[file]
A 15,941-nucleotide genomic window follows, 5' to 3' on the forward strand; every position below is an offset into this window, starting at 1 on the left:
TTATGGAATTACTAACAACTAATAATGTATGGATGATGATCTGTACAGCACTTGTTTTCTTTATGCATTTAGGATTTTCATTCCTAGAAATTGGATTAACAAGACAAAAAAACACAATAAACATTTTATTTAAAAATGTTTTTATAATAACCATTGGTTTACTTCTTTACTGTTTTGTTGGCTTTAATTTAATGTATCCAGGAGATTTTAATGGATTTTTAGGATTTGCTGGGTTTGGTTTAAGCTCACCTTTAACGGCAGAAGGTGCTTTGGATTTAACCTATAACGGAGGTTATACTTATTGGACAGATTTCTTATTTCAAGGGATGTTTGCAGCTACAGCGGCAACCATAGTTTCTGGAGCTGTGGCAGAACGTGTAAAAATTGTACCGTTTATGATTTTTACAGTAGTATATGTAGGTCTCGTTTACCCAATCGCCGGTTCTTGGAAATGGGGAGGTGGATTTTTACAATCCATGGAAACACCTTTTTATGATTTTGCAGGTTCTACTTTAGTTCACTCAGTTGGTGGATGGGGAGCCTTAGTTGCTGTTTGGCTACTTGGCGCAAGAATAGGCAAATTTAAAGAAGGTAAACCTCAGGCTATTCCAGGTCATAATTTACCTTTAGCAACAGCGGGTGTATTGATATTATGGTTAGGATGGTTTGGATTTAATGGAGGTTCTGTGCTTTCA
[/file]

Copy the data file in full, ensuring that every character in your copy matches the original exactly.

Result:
A 15,941-nucleotide genomic window follows, 5' to 3' on the forward strand; every position below is an offset into this window, starting at 1 on the left:
TTATGGAATTACTAACAACTAATAATGTATGGATGATGATCTGTACAGCACTTGTTTTCTTTATGCATTTAGGATTTTCATTCCTAGAAATTGGATTAACAAGACAAAAAAACACAATAAACATTTTATTTAAAAATGTTTTTATAATAACCATTGGTTTACTTCTTTACTGTTTTGTTGGCTTTAATTTAATGTATCCAGGAGATTTTAATGGATTTTTAGGATTTGCTGGGTTTGGTTTAAGCTCACCTTTAACGGCAGAAGGTGCTTTGGATTTAACCTATAACGGAGGTTATACTTATTGGACAGATTTCTTATTTCAAGGGATGTTTGCAGCTACAGCGGCAACCATAGTTTCTGGAGCTGTGGCAGAACGTGTAAAAATTGTACCGTTTATGATTTTTACAGTAGTATATGTAGGTCTCGTTTACCCAATCGCCGGTTCTTGGAAATGGGGAGGTGGATTTTTACAATCCATGGAAACACCTTTTTATGATTTTGCAGGTTCTACTTTAGTTCACTCAGTTGGTGGATGGGGAGCCTTAGTTGCTGTTTGGCTACTTGGCGCAAGAATAGGCAAATTTAAAGAAGGTAAACCTCAGGCTATTCCAGGTCATAATTTACCTTTAGCAACAGCGGGTGTATTGATATTATGGTTAGGATGGTTTGGATTTAATGGAGGTTCTGTGCTTTCA